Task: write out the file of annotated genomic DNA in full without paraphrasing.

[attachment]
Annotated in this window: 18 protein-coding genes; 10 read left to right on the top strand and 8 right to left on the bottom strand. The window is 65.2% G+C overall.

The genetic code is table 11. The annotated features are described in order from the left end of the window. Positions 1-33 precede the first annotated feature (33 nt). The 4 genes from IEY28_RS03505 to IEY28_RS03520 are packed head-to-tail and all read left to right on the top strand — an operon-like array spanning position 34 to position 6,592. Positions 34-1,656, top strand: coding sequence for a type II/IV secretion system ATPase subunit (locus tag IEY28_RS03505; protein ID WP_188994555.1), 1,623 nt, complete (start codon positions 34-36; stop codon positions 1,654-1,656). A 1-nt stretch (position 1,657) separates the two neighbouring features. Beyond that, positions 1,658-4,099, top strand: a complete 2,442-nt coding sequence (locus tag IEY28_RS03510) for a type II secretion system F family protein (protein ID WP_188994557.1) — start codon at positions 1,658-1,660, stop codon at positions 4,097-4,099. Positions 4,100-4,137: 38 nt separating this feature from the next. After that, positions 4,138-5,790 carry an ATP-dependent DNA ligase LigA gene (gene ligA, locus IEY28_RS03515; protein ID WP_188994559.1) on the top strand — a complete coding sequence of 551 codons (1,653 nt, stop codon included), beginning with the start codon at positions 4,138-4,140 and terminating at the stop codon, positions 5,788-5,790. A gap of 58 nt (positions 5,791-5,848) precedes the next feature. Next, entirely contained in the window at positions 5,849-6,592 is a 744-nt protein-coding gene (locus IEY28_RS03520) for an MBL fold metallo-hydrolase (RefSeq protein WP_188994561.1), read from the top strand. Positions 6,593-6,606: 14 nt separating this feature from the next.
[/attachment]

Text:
Annotated in this window: 18 protein-coding genes; 10 read left to right on the top strand and 8 right to left on the bottom strand. The window is 65.2% G+C overall.

The genetic code is table 11. The annotated features are described in order from the left end of the window. Positions 1-33 precede the first annotated feature (33 nt). The 4 genes from IEY28_RS03505 to IEY28_RS03520 are packed head-to-tail and all read left to right on the top strand — an operon-like array spanning position 34 to position 6,592. Positions 34-1,656, top strand: coding sequence for a type II/IV secretion system ATPase subunit (locus tag IEY28_RS03505; protein ID WP_188994555.1), 1,623 nt, complete (start codon positions 34-36; stop codon positions 1,654-1,656). A 1-nt stretch (position 1,657) separates the two neighbouring features. Beyond that, positions 1,658-4,099, top strand: a complete 2,442-nt coding sequence (locus tag IEY28_RS03510) for a type II secretion system F family protein (protein ID WP_188994557.1) — start codon at positions 1,658-1,660, stop codon at positions 4,097-4,099. Positions 4,100-4,137: 38 nt separating this feature from the next. After that, positions 4,138-5,790 carry an ATP-dependent DNA ligase LigA gene (gene ligA, locus IEY28_RS03515; protein ID WP_188994559.1) on the top strand — a complete coding sequence of 551 codons (1,653 nt, stop codon included), beginning with the start codon at positions 4,138-4,140 and terminating at the stop codon, positions 5,788-5,790. A gap of 58 nt (positions 5,791-5,848) precedes the next feature. Next, entirely contained in the window at positions 5,849-6,592 is a 744-nt protein-coding gene (locus IEY28_RS03520) for an MBL fold metallo-hydrolase (RefSeq protein WP_188994561.1), read from the top strand. Positions 6,593-6,606: 14 nt separating this feature from the next.